1. Open the Settings app on your Apple Watch.
  2. Tap Passcode.
  3. Scroll down and turn on Wrist Detection.

To turn fall detection on via the Apple Watch, open the Settings app on the Watch, then tap Passcode. Scroll down, turn on Wrist Detection. (Image credit: iMore)

How to turn fall detection off

To turn off fall detection for your Watch:

  1. Launch the Watch app on your iPhone.
  2. Tap the My Watch tab at the bottom left.
  3. Tap Emergency SOS.
  4. Scroll down and toggle off Fall Detection.

To turn fall detection on, launch the Watch app on your iPhone, Tap My Watch tab, then choose Emergency SOS. Scroll down, toggle on Fall Detection. (Image credit: iMore)

Great feature

The fall detection feature for Apple Watch can help you in an emergency. It's available in the Apple Watch Series 4 through Apple Watch Series 7 and even Apple Watch SE.

Updated February 2022: Updated for Apple Watch Series 7.

Bryan M Wolfe
Bryan M Wolfe

Bryan M. Wolfe has written about technology for over a decade on various websites, including TechRadar, AppAdvice, and many more. Before this, he worked in the technology field across different industries, including healthcare and education. He’s currently iMore’s lead on all things Mac and macOS, although he also loves covering iPhone, iPad, and Apple Watch. Bryan enjoys watching his favorite sports teams, traveling, and driving around his teenage daughter to her latest stage show, audition, or school event in his spare time. He also keeps busy walking his black and white cocker spaniel, Izzy, and trying new coffees and liquid grapes.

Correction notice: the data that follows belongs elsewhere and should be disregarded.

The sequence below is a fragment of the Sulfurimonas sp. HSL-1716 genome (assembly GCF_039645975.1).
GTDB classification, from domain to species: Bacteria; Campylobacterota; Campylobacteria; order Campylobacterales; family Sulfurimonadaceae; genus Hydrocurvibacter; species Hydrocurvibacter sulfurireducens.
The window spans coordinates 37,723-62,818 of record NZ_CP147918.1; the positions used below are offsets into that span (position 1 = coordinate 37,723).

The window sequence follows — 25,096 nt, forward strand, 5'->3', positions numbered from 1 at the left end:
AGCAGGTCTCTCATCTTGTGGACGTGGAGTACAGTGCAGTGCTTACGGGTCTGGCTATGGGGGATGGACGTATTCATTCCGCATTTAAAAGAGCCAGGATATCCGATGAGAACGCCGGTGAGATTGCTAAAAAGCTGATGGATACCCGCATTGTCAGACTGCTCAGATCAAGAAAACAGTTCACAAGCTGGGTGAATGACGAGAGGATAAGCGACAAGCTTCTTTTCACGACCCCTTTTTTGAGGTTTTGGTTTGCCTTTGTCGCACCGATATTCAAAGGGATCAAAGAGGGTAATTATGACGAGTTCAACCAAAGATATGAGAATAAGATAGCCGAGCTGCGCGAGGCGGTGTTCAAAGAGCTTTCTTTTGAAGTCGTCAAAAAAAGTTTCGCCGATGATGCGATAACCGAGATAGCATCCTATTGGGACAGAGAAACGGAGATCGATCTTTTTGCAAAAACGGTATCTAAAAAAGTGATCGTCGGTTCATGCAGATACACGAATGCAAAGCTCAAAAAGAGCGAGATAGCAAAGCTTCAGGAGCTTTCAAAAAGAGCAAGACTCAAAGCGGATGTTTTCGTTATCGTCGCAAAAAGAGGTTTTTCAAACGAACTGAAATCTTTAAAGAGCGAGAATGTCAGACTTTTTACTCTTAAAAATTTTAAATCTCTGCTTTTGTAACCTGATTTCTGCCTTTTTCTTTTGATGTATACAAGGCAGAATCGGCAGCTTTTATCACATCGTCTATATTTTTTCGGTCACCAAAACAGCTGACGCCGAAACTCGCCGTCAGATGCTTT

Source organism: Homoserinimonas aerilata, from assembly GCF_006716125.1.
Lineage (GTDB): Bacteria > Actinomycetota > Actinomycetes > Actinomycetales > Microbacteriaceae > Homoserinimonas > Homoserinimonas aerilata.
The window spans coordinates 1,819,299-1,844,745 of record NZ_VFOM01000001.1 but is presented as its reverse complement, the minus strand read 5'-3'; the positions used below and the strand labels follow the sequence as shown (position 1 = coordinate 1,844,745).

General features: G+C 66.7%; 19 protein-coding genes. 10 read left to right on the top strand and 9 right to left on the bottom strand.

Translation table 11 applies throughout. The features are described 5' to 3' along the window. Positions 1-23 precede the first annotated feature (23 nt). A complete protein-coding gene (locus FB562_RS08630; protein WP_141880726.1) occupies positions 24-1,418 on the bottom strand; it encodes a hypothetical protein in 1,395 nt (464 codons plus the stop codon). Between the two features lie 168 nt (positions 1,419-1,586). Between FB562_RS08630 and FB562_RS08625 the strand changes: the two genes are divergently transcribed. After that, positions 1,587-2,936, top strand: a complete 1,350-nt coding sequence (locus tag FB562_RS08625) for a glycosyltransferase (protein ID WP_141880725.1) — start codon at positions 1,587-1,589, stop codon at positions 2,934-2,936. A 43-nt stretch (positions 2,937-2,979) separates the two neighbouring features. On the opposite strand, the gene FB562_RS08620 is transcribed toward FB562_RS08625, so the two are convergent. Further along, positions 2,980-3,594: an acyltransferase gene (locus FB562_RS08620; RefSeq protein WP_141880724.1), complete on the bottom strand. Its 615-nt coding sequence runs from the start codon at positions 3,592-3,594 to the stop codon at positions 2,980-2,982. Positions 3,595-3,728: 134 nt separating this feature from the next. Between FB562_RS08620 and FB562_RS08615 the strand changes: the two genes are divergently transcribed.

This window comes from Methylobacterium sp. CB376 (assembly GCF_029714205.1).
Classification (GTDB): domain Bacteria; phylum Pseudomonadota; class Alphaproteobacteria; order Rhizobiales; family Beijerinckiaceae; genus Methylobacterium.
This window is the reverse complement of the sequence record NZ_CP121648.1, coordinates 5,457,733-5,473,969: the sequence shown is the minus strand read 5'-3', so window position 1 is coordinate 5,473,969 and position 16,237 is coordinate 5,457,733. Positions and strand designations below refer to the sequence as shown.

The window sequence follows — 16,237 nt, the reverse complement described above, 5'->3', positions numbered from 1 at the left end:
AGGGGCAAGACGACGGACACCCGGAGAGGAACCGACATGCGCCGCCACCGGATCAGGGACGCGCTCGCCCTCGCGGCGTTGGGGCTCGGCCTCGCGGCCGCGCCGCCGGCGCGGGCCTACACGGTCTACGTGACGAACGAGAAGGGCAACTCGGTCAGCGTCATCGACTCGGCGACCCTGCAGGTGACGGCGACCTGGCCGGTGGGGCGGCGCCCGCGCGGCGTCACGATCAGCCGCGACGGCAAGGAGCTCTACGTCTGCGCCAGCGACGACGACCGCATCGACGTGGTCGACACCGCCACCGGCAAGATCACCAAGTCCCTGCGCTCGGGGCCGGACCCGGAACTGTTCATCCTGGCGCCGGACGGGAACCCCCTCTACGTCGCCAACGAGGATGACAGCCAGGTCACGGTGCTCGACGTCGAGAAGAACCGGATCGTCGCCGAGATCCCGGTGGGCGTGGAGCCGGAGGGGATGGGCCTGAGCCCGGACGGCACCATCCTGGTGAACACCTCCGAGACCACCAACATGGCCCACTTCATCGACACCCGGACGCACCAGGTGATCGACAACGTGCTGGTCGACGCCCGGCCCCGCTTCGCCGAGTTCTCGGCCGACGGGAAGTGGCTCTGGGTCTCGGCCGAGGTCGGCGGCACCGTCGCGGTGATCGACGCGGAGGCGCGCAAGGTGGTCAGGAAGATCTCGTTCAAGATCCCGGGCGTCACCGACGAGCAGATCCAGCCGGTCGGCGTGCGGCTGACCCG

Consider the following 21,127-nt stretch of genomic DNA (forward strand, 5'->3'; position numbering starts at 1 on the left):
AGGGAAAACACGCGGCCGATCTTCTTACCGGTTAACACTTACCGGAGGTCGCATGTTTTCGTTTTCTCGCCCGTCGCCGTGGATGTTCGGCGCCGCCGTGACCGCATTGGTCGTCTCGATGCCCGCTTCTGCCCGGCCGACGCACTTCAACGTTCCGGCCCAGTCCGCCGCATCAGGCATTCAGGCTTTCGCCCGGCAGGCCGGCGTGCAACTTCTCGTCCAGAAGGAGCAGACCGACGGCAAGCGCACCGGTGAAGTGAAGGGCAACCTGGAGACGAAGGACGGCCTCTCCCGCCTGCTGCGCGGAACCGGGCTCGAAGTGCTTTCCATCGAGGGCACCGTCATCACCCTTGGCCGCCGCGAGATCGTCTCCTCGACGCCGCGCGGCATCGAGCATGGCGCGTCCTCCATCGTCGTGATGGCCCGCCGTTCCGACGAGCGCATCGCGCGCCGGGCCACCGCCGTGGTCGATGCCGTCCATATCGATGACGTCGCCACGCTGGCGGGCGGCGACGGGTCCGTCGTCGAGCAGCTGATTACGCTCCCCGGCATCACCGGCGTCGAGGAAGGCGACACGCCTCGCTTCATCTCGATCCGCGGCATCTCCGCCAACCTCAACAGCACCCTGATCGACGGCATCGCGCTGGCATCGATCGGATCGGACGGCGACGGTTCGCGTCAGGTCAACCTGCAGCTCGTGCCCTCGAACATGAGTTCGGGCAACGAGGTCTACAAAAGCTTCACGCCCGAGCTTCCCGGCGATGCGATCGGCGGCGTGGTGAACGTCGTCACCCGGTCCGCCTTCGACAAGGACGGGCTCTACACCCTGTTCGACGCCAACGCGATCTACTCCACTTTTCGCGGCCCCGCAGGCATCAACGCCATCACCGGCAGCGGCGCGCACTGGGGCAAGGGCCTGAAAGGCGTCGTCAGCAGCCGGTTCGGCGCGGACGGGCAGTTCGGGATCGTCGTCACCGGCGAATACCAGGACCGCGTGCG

1 Comment
  • Always been a bit concerned about this. Wasn't really aware that it looked for movement after detecting a fall, but that does appear to be my experience. Quite often I bang my left hand or hit something with it. Think putting together boxed furniture, sometimes you have to smack it to get it to fit. The other day I was beating some snow off my snow blower. These instances have triggered fall detection. The watch does vibrate, causing me to look at it, and it notes the fall detection, and gives me some options of how to deal with it. Generally I'm still mobile when these things happen, so I have never had it call for emergency services. I have worried about that, but understanding it waits for immobility for that makes me feel better.